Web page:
One of my passions in life is movies. I love watching them, thinking about them and now writing about them. Recently, I was able to catch one of my favorites, A Bronx Tale. One of the main themes in this movie was the conflicting attitudes and lifestyles of the main character, Cologero’s, father, Lorenzo and the local Mafia boss, Sonny. Sonny teaches Cologero or “C” that the “working man is a sucker.” C’s father, Lorenzo is a working man. He is a bus driver who struggles to keep C on the path of honesty and a good work ethic – which becomes more difficult as C starts bringing home wads of cash performing menial tasks for the gangsters as a ten-year-old. Is the working man really a sucker?
I define the working man as the middle-class guy. He works hard. He occasionally gets dirty. Sometimes works behind a desk. He will never get rich, but he takes pride in the sturdy roof over-head and the hot meal on the table.
The working man has little left over to save – let alone invest, but if he works for his company long enough he has a hefty pension with his name on it! The working man is a man who works. The problem is that if he is not working, he is not getting paid. If Lorenzo from the movie doesn’t drive his bus, he gets no paycheck. Moreover, he is not employing a term called leverage anywhere in his life to increase his income and work for him when he is doing something else.
Conversely, Sonny utilizes leverage and he probably does it a few different ways. Sonny has his minions out collecting for him and bringing him his cut. I am sure they are collecting for legal and totally legitimate businesses. Regardless, Sonny is leveraging other people to get more work done than if he worked twenty-four hours a day, seven days a week.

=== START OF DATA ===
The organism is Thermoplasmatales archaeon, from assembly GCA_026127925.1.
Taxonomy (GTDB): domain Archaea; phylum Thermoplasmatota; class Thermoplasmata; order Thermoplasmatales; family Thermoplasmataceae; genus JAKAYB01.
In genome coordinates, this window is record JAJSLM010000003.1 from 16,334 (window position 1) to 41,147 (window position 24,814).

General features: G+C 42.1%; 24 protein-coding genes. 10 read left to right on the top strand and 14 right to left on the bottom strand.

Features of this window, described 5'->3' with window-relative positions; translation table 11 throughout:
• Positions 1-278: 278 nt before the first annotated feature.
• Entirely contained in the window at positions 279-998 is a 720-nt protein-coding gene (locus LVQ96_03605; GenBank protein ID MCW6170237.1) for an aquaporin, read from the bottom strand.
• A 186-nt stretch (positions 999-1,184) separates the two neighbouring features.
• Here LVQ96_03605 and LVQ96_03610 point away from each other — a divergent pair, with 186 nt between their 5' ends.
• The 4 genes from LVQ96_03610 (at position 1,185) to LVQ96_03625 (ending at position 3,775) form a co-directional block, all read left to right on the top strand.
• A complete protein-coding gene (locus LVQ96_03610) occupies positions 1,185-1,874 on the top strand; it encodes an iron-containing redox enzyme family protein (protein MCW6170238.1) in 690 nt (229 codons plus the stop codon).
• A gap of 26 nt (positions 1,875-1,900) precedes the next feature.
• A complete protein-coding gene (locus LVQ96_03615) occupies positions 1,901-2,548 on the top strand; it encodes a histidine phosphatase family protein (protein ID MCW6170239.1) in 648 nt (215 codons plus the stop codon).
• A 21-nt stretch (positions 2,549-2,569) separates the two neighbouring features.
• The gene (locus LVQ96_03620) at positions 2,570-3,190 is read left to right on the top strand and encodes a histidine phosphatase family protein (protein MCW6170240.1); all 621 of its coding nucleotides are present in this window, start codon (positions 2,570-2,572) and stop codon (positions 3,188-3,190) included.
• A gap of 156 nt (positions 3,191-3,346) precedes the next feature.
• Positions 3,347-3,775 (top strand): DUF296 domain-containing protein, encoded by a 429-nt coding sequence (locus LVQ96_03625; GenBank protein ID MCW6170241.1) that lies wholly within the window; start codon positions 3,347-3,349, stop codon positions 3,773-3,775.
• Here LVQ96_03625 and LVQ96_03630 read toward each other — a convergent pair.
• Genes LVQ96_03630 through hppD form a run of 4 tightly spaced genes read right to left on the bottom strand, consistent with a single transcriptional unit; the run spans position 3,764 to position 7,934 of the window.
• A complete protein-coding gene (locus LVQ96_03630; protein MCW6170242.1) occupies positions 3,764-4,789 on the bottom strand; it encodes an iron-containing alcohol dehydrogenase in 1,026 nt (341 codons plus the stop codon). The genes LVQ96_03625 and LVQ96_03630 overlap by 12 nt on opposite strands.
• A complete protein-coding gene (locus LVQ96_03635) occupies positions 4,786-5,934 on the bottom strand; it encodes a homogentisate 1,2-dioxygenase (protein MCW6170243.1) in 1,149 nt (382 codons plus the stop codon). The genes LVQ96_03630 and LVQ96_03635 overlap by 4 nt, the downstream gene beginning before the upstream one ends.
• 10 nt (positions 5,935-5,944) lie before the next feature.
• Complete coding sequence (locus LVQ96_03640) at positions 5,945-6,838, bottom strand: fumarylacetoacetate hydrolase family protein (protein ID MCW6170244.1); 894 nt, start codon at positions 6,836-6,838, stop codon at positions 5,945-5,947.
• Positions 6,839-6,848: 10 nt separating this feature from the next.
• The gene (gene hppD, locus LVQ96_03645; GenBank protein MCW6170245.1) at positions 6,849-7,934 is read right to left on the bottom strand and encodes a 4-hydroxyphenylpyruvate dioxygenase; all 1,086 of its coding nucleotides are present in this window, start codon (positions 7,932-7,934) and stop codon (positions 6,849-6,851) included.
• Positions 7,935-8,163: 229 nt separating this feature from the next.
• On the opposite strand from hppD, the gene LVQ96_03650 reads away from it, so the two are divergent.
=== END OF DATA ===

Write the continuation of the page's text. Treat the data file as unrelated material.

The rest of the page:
Sonny most likely also has made some strategic investments with his extra cash. So here he has cash working for him while he is just sitting back, managing it and earning money!
Leverage is a necessary tool in most people’s financial tool box sooner or later in their lives. In fact, Lorenzo probably used leverage to mortgage his apartment. The difference is that the apartment is not an asset as it costs him money instead of makes him money. If he would have leveraged more and purchased a building, then that cash flow from his tenants would be making him money and his building would be an asset. The working man usually doesn’t have the means to secure a mortgage this large as he is working to pay for the necessities of daily life. The more automatic your investments are, the more freedom you will have to do the things that matter the most to you. This is called passive income. Passive income allows you to do something enjoyable and still realize a return.
The working man is not the only American that Sonny may have a problem with. Most entrepreneurs are can also be described as self-employed. A self-employed man can range from a doctor with his own practice to a plumber driving from customer to customer in his own white van. The self-employed, assuming they have no investments, will also have an issue if they decide to stop working. This guy will essentially turn the cash flow spigot off if he decides to retire. The issue is that they may have built a successful business, but the business is effectively himself as an individual with no use of leverage.
So is the working man a sucker as Sonny believes? I have a hard time putting the “sucker” label on a guy that gets up early every day without fail and goes to perform a job that is vital and thankless all for the survival of his family. However, the working man is just a guy that uses all the talents he has to make the most money possible, same as the entrepreneur. The downfall of the working man is that he has not yet discovered how to use leverage to free up his time so he can do things he really enjoys – but a sucker? I don’t think so Sonny.